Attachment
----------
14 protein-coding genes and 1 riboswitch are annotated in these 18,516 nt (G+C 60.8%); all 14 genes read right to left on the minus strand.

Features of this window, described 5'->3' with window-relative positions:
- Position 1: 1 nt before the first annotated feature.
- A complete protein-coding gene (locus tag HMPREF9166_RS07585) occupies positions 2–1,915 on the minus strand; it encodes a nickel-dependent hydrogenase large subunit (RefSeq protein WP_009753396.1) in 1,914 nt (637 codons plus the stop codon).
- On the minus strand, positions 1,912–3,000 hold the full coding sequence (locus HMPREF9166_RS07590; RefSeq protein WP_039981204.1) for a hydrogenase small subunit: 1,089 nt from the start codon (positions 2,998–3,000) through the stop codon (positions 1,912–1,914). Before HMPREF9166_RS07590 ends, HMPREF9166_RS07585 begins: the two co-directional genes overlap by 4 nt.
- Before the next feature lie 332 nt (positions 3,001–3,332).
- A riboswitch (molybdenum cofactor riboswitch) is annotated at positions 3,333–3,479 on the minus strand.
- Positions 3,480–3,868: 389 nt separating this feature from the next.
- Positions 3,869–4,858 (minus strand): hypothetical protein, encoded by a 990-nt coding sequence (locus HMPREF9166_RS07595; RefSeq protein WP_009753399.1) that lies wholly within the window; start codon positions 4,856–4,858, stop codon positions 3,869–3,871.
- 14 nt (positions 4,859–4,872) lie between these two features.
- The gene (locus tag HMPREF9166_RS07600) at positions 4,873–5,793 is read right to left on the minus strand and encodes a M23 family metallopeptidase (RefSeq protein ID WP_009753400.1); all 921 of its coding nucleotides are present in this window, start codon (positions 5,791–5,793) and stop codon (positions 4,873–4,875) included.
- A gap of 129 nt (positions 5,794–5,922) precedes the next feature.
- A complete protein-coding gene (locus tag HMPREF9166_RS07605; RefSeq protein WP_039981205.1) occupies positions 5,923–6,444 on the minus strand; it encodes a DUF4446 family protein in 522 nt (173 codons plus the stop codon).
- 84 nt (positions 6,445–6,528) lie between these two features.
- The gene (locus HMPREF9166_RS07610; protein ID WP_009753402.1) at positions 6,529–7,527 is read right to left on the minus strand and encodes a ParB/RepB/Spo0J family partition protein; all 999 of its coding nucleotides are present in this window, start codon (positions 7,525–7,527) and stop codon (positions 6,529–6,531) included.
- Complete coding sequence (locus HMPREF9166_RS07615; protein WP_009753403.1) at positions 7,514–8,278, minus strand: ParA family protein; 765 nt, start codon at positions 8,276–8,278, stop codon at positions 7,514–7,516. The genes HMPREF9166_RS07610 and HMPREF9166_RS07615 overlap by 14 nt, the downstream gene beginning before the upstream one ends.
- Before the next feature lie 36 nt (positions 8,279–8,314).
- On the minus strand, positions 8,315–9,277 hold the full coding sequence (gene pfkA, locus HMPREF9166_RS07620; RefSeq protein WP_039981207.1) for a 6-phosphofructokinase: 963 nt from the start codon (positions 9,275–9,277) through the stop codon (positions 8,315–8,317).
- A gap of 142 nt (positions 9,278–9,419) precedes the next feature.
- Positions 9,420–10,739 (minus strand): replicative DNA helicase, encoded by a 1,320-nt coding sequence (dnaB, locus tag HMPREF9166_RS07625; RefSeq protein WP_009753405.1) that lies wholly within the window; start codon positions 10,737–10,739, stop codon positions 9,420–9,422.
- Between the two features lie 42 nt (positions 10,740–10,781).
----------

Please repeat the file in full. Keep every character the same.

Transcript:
14 protein-coding genes and 1 riboswitch are annotated in these 18,516 nt (G+C 60.8%); all 14 genes read right to left on the minus strand.

Features of this window, described 5'->3' with window-relative positions:
- Position 1: 1 nt before the first annotated feature.
- A complete protein-coding gene (locus tag HMPREF9166_RS07585) occupies positions 2–1,915 on the minus strand; it encodes a nickel-dependent hydrogenase large subunit (RefSeq protein WP_009753396.1) in 1,914 nt (637 codons plus the stop codon).
- On the minus strand, positions 1,912–3,000 hold the full coding sequence (locus HMPREF9166_RS07590; RefSeq protein WP_039981204.1) for a hydrogenase small subunit: 1,089 nt from the start codon (positions 2,998–3,000) through the stop codon (positions 1,912–1,914). Before HMPREF9166_RS07590 ends, HMPREF9166_RS07585 begins: the two co-directional genes overlap by 4 nt.
- Before the next feature lie 332 nt (positions 3,001–3,332).
- A riboswitch (molybdenum cofactor riboswitch) is annotated at positions 3,333–3,479 on the minus strand.
- Positions 3,480–3,868: 389 nt separating this feature from the next.
- Positions 3,869–4,858 (minus strand): hypothetical protein, encoded by a 990-nt coding sequence (locus HMPREF9166_RS07595; RefSeq protein WP_009753399.1) that lies wholly within the window; start codon positions 4,856–4,858, stop codon positions 3,869–3,871.
- 14 nt (positions 4,859–4,872) lie between these two features.
- The gene (locus tag HMPREF9166_RS07600) at positions 4,873–5,793 is read right to left on the minus strand and encodes a M23 family metallopeptidase (RefSeq protein ID WP_009753400.1); all 921 of its coding nucleotides are present in this window, start codon (positions 5,791–5,793) and stop codon (positions 4,873–4,875) included.
- A gap of 129 nt (positions 5,794–5,922) precedes the next feature.
- A complete protein-coding gene (locus tag HMPREF9166_RS07605; RefSeq protein WP_039981205.1) occupies positions 5,923–6,444 on the minus strand; it encodes a DUF4446 family protein in 522 nt (173 codons plus the stop codon).
- 84 nt (positions 6,445–6,528) lie between these two features.
- The gene (locus HMPREF9166_RS07610; protein ID WP_009753402.1) at positions 6,529–7,527 is read right to left on the minus strand and encodes a ParB/RepB/Spo0J family partition protein; all 999 of its coding nucleotides are present in this window, start codon (positions 7,525–7,527) and stop codon (positions 6,529–6,531) included.
- Complete coding sequence (locus HMPREF9166_RS07615; protein WP_009753403.1) at positions 7,514–8,278, minus strand: ParA family protein; 765 nt, start codon at positions 8,276–8,278, stop codon at positions 7,514–7,516. The genes HMPREF9166_RS07610 and HMPREF9166_RS07615 overlap by 14 nt, the downstream gene beginning before the upstream one ends.
- Before the next feature lie 36 nt (positions 8,279–8,314).
- On the minus strand, positions 8,315–9,277 hold the full coding sequence (gene pfkA, locus HMPREF9166_RS07620; RefSeq protein WP_039981207.1) for a 6-phosphofructokinase: 963 nt from the start codon (positions 9,275–9,277) through the stop codon (positions 8,315–8,317).
- A gap of 142 nt (positions 9,278–9,419) precedes the next feature.
- Positions 9,420–10,739 (minus strand): replicative DNA helicase, encoded by a 1,320-nt coding sequence (dnaB, locus tag HMPREF9166_RS07625; RefSeq protein WP_009753405.1) that lies wholly within the window; start codon positions 10,737–10,739, stop codon positions 9,420–9,422.
- Between the two features lie 42 nt (positions 10,740–10,781).